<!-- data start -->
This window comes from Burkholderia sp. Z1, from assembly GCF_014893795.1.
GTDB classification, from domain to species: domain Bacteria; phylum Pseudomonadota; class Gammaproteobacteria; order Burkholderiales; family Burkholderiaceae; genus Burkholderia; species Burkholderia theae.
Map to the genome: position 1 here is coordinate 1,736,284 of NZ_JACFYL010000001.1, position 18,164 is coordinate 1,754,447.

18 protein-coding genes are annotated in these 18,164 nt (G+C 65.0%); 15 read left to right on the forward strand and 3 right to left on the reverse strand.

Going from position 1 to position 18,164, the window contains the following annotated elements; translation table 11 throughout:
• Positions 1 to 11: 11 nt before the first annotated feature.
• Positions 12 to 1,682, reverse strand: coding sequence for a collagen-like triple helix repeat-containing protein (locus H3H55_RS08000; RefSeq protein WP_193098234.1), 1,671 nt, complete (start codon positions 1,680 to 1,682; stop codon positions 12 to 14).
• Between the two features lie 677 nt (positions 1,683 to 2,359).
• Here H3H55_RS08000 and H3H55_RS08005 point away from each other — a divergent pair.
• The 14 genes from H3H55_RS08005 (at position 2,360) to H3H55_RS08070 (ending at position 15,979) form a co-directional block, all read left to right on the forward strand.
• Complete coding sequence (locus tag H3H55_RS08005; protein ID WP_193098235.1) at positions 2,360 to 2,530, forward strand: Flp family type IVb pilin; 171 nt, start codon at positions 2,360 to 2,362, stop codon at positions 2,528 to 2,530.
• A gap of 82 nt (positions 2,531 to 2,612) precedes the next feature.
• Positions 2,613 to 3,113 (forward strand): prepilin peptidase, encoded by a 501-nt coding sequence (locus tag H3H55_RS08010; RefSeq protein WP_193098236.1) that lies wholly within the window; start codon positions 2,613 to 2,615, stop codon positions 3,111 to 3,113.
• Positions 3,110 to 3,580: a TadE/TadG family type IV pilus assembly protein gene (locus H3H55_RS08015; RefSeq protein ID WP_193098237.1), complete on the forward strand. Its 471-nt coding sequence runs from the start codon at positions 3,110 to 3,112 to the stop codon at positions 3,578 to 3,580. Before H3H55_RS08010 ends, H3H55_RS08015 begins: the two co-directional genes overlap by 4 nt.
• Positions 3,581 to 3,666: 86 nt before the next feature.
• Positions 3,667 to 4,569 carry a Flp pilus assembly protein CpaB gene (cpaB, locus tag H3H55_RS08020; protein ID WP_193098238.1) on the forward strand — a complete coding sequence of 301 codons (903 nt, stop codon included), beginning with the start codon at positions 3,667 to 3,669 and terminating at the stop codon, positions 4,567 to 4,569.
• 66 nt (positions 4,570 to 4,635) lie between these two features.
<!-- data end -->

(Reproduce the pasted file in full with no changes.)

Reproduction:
This window comes from Burkholderia sp. Z1, from assembly GCF_014893795.1.
GTDB classification, from domain to species: domain Bacteria; phylum Pseudomonadota; class Gammaproteobacteria; order Burkholderiales; family Burkholderiaceae; genus Burkholderia; species Burkholderia theae.
Map to the genome: position 1 here is coordinate 1,736,284 of NZ_JACFYL010000001.1, position 18,164 is coordinate 1,754,447.

18 protein-coding genes are annotated in these 18,164 nt (G+C 65.0%); 15 read left to right on the forward strand and 3 right to left on the reverse strand.

Going from position 1 to position 18,164, the window contains the following annotated elements; translation table 11 throughout:
• Positions 1 to 11: 11 nt before the first annotated feature.
• Positions 12 to 1,682, reverse strand: coding sequence for a collagen-like triple helix repeat-containing protein (locus H3H55_RS08000; RefSeq protein WP_193098234.1), 1,671 nt, complete (start codon positions 1,680 to 1,682; stop codon positions 12 to 14).
• Between the two features lie 677 nt (positions 1,683 to 2,359).
• Here H3H55_RS08000 and H3H55_RS08005 point away from each other — a divergent pair.
• The 14 genes from H3H55_RS08005 (at position 2,360) to H3H55_RS08070 (ending at position 15,979) form a co-directional block, all read left to right on the forward strand.
• Complete coding sequence (locus tag H3H55_RS08005; protein ID WP_193098235.1) at positions 2,360 to 2,530, forward strand: Flp family type IVb pilin; 171 nt, start codon at positions 2,360 to 2,362, stop codon at positions 2,528 to 2,530.
• A gap of 82 nt (positions 2,531 to 2,612) precedes the next feature.
• Positions 2,613 to 3,113 (forward strand): prepilin peptidase, encoded by a 501-nt coding sequence (locus tag H3H55_RS08010; RefSeq protein WP_193098236.1) that lies wholly within the window; start codon positions 2,613 to 2,615, stop codon positions 3,111 to 3,113.
• Positions 3,110 to 3,580: a TadE/TadG family type IV pilus assembly protein gene (locus H3H55_RS08015; RefSeq protein ID WP_193098237.1), complete on the forward strand. Its 471-nt coding sequence runs from the start codon at positions 3,110 to 3,112 to the stop codon at positions 3,578 to 3,580. Before H3H55_RS08010 ends, H3H55_RS08015 begins: the two co-directional genes overlap by 4 nt.
• Positions 3,581 to 3,666: 86 nt before the next feature.
• Positions 3,667 to 4,569 carry a Flp pilus assembly protein CpaB gene (cpaB, locus tag H3H55_RS08020; protein ID WP_193098238.1) on the forward strand — a complete coding sequence of 301 codons (903 nt, stop codon included), beginning with the start codon at positions 3,667 to 3,669 and terminating at the stop codon, positions 4,567 to 4,569.
• 66 nt (positions 4,570 to 4,635) lie between these two features.